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The maid from her lattice
Looks down on the lake,
To see the foam sparkle,
The bright billow break,
And to hear in his boat,
Where he shines like a star,
Her lover so tenderly
Touch his guitar.

She opens her lattice
And sits in the glow
Of the moonlight and starlight,
A statue of snow;
And she sings in a voice

That is broken with sighs,
And she darts on her lover
The light of her eyes.

The moonlight is hid
In a vapor of snow;
Her voice and his rebec
Alternately flow;
Re-echoed they swell
From the rock on the hill;
They sing their farewell,
And the music is still.


ALICE Clay was born near Cincinnati, Ohio, in the year 1822, and lived there till 1950, when she removed to New-York city. Like many others, whom obstacles rather help than hinder, despite of early educational disadvantage, she found her way to generous culture; a fact which abundantly appears in her writings. She has a younger sister, Phæbe, who is, also, an authoress, and, in connection with whom, in 1850, she published a volume of poems: the work being the result of their joint labor. Under the name Clovernook,” she has published some sketches of rural life, which were deservedly received with considerable favor The following is one of her best efforts.



Among the beautiful pictures

That hang on memory's wall,
Is one of a dim old forest,

That seemeth best of all :
Not for its gnarled oaks olden,

Dark with the misletoe;
Not for the violets golden

That sprinkle the vale below;
Not for the milk-white lilies

That lean from the fragrant hedge,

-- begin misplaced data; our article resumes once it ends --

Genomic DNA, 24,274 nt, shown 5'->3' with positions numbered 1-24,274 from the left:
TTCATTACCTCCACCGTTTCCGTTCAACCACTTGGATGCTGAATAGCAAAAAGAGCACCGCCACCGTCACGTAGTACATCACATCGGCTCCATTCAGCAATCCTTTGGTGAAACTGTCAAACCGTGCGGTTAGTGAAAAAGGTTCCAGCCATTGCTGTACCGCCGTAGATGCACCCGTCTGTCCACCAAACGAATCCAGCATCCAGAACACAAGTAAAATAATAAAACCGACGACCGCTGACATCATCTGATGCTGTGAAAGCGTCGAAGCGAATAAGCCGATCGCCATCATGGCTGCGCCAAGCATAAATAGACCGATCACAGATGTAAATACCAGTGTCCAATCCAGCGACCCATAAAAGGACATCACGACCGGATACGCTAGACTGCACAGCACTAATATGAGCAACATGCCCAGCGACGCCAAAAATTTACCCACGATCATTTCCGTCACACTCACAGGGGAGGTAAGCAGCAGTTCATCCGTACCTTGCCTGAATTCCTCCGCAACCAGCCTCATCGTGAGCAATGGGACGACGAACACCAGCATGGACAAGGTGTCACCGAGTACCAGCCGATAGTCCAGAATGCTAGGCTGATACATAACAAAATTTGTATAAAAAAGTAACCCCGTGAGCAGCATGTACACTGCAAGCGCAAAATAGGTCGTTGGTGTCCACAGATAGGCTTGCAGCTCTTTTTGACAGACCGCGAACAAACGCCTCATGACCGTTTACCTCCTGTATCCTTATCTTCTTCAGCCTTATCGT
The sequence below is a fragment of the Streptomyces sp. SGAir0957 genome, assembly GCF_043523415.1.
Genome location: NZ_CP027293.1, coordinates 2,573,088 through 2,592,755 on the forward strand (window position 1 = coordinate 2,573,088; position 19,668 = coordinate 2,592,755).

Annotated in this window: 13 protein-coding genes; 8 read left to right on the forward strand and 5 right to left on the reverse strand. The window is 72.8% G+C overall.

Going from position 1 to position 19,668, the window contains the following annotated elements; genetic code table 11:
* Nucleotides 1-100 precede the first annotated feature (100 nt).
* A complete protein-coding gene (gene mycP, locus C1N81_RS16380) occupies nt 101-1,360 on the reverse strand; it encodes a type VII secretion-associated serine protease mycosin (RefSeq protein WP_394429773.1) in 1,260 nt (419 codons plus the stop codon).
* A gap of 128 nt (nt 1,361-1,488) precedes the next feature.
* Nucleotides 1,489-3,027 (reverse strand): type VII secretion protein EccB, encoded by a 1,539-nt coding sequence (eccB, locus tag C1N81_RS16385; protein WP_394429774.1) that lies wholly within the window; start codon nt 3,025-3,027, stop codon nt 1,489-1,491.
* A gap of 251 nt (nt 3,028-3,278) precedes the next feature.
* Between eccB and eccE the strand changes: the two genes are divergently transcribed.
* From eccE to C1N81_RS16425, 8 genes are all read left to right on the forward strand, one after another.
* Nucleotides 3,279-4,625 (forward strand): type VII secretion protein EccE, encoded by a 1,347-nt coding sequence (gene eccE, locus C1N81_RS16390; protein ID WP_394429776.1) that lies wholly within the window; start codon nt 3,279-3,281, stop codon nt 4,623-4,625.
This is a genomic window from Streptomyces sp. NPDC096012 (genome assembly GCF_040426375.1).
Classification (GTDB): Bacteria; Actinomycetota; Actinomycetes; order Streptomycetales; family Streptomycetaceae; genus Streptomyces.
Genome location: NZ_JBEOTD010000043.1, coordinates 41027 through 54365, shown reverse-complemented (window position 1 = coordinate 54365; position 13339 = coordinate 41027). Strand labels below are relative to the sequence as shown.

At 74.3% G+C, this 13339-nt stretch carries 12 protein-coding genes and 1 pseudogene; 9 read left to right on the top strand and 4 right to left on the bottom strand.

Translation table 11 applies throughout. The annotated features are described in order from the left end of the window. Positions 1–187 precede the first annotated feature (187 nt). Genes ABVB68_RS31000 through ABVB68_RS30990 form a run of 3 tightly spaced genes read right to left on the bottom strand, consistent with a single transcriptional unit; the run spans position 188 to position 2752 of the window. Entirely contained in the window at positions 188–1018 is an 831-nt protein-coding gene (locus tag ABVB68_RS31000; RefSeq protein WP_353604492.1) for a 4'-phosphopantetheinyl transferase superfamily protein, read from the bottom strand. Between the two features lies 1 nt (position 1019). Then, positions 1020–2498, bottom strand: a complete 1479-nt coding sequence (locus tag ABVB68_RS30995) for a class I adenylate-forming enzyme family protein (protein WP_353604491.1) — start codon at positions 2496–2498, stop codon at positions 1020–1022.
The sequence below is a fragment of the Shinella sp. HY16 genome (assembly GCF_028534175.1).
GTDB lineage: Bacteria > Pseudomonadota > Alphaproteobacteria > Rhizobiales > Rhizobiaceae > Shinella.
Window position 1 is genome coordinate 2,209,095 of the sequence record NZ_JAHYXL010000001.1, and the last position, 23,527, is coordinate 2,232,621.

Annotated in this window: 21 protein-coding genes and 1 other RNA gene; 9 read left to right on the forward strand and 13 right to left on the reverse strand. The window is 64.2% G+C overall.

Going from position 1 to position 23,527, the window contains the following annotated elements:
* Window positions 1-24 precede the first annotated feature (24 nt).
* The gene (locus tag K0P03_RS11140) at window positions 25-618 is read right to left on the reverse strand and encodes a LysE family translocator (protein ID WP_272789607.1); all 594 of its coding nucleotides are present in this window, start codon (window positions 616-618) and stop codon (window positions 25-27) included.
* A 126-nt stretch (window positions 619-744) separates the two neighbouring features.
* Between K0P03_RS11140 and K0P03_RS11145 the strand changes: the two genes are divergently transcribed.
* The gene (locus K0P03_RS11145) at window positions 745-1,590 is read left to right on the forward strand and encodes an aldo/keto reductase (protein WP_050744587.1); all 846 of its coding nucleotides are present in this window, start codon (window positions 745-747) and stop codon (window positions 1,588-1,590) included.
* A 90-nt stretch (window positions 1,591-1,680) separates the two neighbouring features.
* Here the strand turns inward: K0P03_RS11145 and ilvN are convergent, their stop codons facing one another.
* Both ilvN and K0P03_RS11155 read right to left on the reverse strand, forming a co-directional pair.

Coquetting all day with the sunbeams,

And stealing their shining edge;
Not for the vines on the upland

Where the bright red berries be,
Nor the pinks, nor the pale, sweet cowslip

It seemeth best to me.


I once had a little brother,

With eyes that were dark and deep-
In the lap of that old dim forest

He lieth in peace asleep:
Light as the down of the thistle,

Free as the winds that blow,
We roved there the beautiful summers,

The summers of long ago;
But his feet on the hills grew weary,

And, one of the autumn eves,
I made for my little brother

A bed of the yellow leaves.

Sweetly his pale arms folded

My neck in a meek embrace,
As the light of immortal beauty

Silently covered his face:
And when the arrows of sunset

Lodged in the tree-tops bright,
He fell, in his saint-like beauty,

Asleep by the gates of light.
Therefore, of all the pictures,

That hang on memory's wall,
The one of the dim old forest

Seemeth the best of all.


PA&BE CARY, sister of Alice, mentioned in the Note on the preceding Exercise, has been a frequent contributor to periodicals. She published, in 1854, a volume of “ Poems and Parodies," which evince no small poetica) talento THE ILLS OF LIFE.


How oft, when pursued by evils,

We falter and faint by the way,
But are fearless when, o'ertaken,

We pause, and turn at bay.


When storms in the distance have gathered,

I have trembled their wrath to meet,